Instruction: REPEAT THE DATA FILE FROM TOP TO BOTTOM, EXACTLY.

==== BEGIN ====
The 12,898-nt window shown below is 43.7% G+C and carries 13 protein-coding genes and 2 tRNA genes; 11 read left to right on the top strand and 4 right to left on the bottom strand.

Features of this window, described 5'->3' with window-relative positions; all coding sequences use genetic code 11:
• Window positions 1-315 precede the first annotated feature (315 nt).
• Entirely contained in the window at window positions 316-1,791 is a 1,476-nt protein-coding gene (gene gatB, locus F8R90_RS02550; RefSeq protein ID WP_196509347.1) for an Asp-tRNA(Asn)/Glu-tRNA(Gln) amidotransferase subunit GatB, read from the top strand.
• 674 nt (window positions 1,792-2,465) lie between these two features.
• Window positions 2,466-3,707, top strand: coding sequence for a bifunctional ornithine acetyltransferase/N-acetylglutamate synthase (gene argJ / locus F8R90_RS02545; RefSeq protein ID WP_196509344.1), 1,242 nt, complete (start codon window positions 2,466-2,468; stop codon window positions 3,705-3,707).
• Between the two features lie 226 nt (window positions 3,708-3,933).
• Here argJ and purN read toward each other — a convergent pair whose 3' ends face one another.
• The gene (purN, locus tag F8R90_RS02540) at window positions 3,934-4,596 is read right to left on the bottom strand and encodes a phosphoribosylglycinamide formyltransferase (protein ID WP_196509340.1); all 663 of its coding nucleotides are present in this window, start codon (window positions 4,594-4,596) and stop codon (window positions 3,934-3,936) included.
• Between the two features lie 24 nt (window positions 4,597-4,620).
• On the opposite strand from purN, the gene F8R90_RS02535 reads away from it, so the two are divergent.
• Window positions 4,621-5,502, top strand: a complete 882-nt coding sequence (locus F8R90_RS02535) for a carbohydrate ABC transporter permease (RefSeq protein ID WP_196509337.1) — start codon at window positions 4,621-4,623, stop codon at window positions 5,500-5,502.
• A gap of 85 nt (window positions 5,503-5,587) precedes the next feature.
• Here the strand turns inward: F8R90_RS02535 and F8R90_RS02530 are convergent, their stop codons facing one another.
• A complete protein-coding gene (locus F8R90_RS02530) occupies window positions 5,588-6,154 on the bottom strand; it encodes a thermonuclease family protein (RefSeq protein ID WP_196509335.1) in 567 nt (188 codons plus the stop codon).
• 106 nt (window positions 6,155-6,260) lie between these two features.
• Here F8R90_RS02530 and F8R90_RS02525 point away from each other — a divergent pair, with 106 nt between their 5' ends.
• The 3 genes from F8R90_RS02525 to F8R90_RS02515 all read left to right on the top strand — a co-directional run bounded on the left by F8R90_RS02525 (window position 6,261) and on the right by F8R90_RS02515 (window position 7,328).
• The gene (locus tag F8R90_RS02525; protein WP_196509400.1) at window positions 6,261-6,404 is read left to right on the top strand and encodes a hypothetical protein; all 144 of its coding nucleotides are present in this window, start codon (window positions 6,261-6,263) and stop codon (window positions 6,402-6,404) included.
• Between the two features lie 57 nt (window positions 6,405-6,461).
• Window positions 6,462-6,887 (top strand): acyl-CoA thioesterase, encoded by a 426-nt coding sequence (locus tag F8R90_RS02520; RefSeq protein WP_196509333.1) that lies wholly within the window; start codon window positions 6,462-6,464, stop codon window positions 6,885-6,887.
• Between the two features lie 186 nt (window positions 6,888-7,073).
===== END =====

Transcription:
The 12,898-nt window shown below is 43.7% G+C and carries 13 protein-coding genes and 2 tRNA genes; 11 read left to right on the top strand and 4 right to left on the bottom strand.

Features of this window, described 5'->3' with window-relative positions; all coding sequences use genetic code 11:
• Window positions 1-315 precede the first annotated feature (315 nt).
• Entirely contained in the window at window positions 316-1,791 is a 1,476-nt protein-coding gene (gene gatB, locus F8R90_RS02550; RefSeq protein ID WP_196509347.1) for an Asp-tRNA(Asn)/Glu-tRNA(Gln) amidotransferase subunit GatB, read from the top strand.
• 674 nt (window positions 1,792-2,465) lie between these two features.
• Window positions 2,466-3,707, top strand: coding sequence for a bifunctional ornithine acetyltransferase/N-acetylglutamate synthase (gene argJ / locus F8R90_RS02545; RefSeq protein ID WP_196509344.1), 1,242 nt, complete (start codon window positions 2,466-2,468; stop codon window positions 3,705-3,707).
• Between the two features lie 226 nt (window positions 3,708-3,933).
• Here argJ and purN read toward each other — a convergent pair whose 3' ends face one another.
• The gene (purN, locus tag F8R90_RS02540) at window positions 3,934-4,596 is read right to left on the bottom strand and encodes a phosphoribosylglycinamide formyltransferase (protein ID WP_196509340.1); all 663 of its coding nucleotides are present in this window, start codon (window positions 4,594-4,596) and stop codon (window positions 3,934-3,936) included.
• Between the two features lie 24 nt (window positions 4,597-4,620).
• On the opposite strand from purN, the gene F8R90_RS02535 reads away from it, so the two are divergent.
• Window positions 4,621-5,502, top strand: a complete 882-nt coding sequence (locus F8R90_RS02535) for a carbohydrate ABC transporter permease (RefSeq protein ID WP_196509337.1) — start codon at window positions 4,621-4,623, stop codon at window positions 5,500-5,502.
• A gap of 85 nt (window positions 5,503-5,587) precedes the next feature.
• Here the strand turns inward: F8R90_RS02535 and F8R90_RS02530 are convergent, their stop codons facing one another.
• A complete protein-coding gene (locus F8R90_RS02530) occupies window positions 5,588-6,154 on the bottom strand; it encodes a thermonuclease family protein (RefSeq protein ID WP_196509335.1) in 567 nt (188 codons plus the stop codon).
• 106 nt (window positions 6,155-6,260) lie between these two features.
• Here F8R90_RS02530 and F8R90_RS02525 point away from each other — a divergent pair, with 106 nt between their 5' ends.
• The 3 genes from F8R90_RS02525 to F8R90_RS02515 all read left to right on the top strand — a co-directional run bounded on the left by F8R90_RS02525 (window position 6,261) and on the right by F8R90_RS02515 (window position 7,328).
• The gene (locus tag F8R90_RS02525; protein WP_196509400.1) at window positions 6,261-6,404 is read left to right on the top strand and encodes a hypothetical protein; all 144 of its coding nucleotides are present in this window, start codon (window positions 6,261-6,263) and stop codon (window positions 6,402-6,404) included.
• Between the two features lie 57 nt (window positions 6,405-6,461).
• Window positions 6,462-6,887 (top strand): acyl-CoA thioesterase, encoded by a 426-nt coding sequence (locus tag F8R90_RS02520; RefSeq protein WP_196509333.1) that lies wholly within the window; start codon window positions 6,462-6,464, stop codon window positions 6,885-6,887.
• Between the two features lie 186 nt (window positions 6,888-7,073).